When you’re writing your manifesto, pay
attention to the words you use – words have meaning and impact. Choose
carefully. Play with a thesaurus to figure out the right ones. And test this
with a live audience face-to-face to reveal their emotional impact.
Gihan Perera, author of The Future of Leadership and multiple other books
The rules of this manifesto form the basis
for a book and training for working with corporate clients.
Part One: Be a Leader they want to follow
Up: Make time to lead
Up: Cut through the clutter
Up: Stand for something
Part Two: Build a Team they want to be a part of
Up: Foster innovation
Up: Build their judgment
Up: Accelerate the experience curve
Part Three: Reach out to a World that wants to help
Up: Find talent everywhere
Up: Join forces
Up: Leverage trust
This is an elegant rule-based manifesto
with a simple structure.
First, there are three parts reflecting
three levels of leadership – leading the self, leading teams and leading in the
wider world. This provides a neat way to provide an overview of your entire
Second, there are three items for each part
which provide actions steps and goals to be achieved for each item and each
Third, there is a consistent palette of
words for each item all used a single keyword combined with ‘up’ as a
consistent phrase. When this works well it is simple and elegant. Be cautious
of forcing words to fit as it may come across as being contrived.
Creator: Jeff Gailus, Journalist and Conversations and author of The Grizzly Blog.
Purpose: Highlight the need for Grizzly Bear conservation in North America.
The Grizzly Manifesto: In Defence of the Great Bear
The following is an extract from the authors blog (source below):
The grizzly bear, once the archetype for all that is wild, is quickly becoming a symbol of nature’s fierce but flagging resilience in the face of humanity’s growing appetite for natural resources — and of the difficulty our wealth-addicted society has in changing its ways.
North America’s grizzlies survived the arrival of spear-wielding humans 13,000 years ago, outlived the short-faced bear, the dire wolf and the sabre-tooth cat—not to mention mastodons, mammoths and giant ground sloths the size of elephants—but a growing wave of urbanization and industrialization continues to push the Great Bear further north and west, just as it has since Europeans arrived in its home 400 years ago.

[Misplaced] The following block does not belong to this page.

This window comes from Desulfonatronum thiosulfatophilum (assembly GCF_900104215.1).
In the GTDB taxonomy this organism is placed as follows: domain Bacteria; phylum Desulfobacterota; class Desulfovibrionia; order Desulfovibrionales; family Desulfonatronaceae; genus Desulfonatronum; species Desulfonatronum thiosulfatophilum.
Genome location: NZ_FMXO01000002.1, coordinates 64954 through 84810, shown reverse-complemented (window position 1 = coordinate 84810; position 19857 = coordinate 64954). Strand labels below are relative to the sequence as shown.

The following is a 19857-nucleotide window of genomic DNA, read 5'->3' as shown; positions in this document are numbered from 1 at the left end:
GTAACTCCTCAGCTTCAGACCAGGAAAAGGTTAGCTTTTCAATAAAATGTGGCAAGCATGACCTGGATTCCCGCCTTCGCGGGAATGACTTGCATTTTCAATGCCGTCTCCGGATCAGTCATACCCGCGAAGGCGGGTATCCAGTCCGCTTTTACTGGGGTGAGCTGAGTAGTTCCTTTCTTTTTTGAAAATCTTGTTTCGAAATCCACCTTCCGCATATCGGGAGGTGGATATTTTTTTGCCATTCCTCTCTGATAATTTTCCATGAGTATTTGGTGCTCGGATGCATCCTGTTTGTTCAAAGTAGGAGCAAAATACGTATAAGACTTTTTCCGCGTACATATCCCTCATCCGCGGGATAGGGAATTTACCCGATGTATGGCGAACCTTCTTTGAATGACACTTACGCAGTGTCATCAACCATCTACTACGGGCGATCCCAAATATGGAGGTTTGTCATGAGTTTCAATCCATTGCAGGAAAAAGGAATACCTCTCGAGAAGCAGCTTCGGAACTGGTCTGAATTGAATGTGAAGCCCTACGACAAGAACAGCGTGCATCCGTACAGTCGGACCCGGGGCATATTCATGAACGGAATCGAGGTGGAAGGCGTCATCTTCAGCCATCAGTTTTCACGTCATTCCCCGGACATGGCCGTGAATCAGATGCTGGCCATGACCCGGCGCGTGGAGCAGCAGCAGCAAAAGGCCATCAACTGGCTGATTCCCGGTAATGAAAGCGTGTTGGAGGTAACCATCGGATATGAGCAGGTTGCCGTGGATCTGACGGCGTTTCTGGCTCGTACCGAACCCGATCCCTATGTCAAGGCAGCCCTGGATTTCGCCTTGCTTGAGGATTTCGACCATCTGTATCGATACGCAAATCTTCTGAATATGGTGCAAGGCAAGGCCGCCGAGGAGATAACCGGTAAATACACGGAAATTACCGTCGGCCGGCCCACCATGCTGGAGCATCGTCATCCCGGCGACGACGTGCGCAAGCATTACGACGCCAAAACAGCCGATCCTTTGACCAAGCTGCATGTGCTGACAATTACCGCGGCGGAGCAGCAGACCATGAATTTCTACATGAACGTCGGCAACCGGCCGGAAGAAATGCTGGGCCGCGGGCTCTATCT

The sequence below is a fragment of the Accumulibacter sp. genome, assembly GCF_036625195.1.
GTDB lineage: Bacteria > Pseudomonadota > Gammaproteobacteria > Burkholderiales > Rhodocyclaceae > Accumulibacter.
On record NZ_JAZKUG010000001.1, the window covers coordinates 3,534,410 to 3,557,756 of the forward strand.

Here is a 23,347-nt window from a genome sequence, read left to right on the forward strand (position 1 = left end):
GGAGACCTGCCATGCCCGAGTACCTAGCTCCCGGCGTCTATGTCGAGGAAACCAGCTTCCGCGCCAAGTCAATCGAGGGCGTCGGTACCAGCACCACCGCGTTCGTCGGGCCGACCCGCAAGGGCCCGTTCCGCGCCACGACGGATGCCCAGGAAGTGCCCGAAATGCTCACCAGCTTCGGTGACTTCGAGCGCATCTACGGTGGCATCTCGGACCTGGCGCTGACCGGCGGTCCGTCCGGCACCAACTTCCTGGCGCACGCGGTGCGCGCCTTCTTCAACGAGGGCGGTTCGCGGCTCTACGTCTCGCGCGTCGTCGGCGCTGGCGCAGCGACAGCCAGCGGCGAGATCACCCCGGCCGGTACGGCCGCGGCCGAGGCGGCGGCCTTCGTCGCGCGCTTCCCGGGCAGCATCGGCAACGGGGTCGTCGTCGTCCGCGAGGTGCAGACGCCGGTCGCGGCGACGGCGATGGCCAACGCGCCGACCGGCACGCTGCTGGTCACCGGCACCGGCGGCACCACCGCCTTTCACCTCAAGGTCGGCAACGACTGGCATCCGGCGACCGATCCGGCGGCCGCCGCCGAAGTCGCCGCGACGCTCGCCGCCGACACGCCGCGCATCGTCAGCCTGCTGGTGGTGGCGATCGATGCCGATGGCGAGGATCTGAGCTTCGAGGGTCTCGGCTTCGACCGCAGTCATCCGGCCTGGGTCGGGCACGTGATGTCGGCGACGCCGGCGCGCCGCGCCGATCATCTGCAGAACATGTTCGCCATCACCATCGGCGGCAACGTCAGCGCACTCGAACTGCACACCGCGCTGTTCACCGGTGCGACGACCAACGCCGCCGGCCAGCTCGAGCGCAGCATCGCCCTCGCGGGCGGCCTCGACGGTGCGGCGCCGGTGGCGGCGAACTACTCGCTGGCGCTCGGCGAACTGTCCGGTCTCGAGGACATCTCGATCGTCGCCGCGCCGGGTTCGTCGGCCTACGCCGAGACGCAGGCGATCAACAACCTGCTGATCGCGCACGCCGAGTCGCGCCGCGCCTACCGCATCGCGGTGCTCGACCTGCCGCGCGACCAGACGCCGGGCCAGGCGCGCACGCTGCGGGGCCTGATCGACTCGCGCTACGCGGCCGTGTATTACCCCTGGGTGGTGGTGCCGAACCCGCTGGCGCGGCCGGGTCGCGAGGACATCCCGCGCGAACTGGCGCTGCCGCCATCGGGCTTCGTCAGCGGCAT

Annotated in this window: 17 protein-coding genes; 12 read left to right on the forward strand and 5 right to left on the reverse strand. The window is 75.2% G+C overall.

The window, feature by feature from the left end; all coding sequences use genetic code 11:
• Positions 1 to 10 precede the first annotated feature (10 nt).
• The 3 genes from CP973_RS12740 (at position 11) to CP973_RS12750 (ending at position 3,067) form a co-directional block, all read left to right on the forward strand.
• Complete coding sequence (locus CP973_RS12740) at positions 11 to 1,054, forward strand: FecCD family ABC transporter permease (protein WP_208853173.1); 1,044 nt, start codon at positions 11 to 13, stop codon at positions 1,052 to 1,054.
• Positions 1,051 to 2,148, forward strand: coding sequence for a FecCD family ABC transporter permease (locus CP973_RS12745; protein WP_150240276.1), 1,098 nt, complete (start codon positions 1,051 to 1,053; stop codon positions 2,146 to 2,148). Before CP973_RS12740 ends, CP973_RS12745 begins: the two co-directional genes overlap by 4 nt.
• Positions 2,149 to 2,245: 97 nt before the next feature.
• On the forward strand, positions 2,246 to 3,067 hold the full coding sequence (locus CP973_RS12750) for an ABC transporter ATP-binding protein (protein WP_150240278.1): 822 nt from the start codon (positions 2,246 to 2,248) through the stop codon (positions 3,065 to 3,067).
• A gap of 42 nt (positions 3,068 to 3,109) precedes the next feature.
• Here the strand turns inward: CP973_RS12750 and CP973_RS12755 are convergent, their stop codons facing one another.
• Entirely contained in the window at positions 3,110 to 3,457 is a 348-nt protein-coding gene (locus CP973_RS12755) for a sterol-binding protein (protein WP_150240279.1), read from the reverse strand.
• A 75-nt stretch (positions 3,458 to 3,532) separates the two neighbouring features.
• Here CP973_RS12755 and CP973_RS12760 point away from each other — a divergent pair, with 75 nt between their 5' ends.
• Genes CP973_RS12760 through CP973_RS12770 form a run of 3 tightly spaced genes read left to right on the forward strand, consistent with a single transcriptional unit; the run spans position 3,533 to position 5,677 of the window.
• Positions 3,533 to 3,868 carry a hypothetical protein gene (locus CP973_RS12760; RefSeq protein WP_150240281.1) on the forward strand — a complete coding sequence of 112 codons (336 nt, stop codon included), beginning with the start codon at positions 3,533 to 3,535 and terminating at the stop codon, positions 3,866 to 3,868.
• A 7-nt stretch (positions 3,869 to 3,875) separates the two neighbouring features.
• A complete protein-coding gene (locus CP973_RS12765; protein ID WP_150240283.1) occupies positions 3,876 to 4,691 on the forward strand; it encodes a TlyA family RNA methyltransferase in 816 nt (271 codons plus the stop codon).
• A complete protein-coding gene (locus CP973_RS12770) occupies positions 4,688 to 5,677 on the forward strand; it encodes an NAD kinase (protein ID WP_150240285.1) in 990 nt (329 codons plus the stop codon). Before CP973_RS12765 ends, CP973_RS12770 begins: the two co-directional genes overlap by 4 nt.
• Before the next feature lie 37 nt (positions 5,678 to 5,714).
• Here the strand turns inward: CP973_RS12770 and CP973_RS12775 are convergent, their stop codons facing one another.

Despite their relatively successful recovery in Yellowstone National Park, the bears’ decline in Canada continues largely unchecked. The front line in this centuries-old battle for survival has shifted to western Alberta and southern BC, where outdated mythologies, rapacious industry and disingenuous governments continue to push the Great Bear into the mountains and toward a future that may not have room for them at all.
Creator: Rob Walling, author of Start Small, Stay Small.
Purpose: Distill the key points you’ll need as a micropreneur or solo founder to create and launch products that make a difference, provide amazing value to niche markets and change their own little corner of the world.
The Micropreneur Manifesto
It’s Much Harder Than It Looks.
There is Power in Working Alone.
Focus on Your Strengths.
Freelancing is Dangerous.
Stay Away from “Moonshot” Ideas.
Product Last. Market First.
Charge for Your Product.
Passion Isn’t All it’s Cracked Up to Be.
The Pressure of Freedom.
Become a Black Belt Internet Marketer.
Think Human Automation.
The More You Do in Public, the Faster Things Will Move.
Failure is an Option.
Live Like a Pauper, Treat Your Business Like a King.
Creator: Alina Tugend, Author of Better By Mistake
Purpose: Our fear of mistakes has a high cost – we spend energy blaming each other and we avoid daring and innovation.
While I am not advocating that we all run around blundering and goofing up all the time—and certainly none of us like dealing with people who make the same mistake over and over—our fear of mistakes has a very high cost.
We exert enormous energy blaming each other when something goes wrong rather than finding a solution. Defensiveness and accusations take the place of apologies and forgiveness. Mistake-avoidance creates workplaces where making changes and being creative while risking failure is subsumed by an ethos of mistake-prevention—at the cost of daring and innovation.
Teach supervisors about growth mindsets versus fixed mindsets.
Make sure you don’t say one thing and do another.
Mimstakes shouldn’t just be accepted, but rewarded.
Learn to communicate well.
Know how to apologise and how to accept apologies.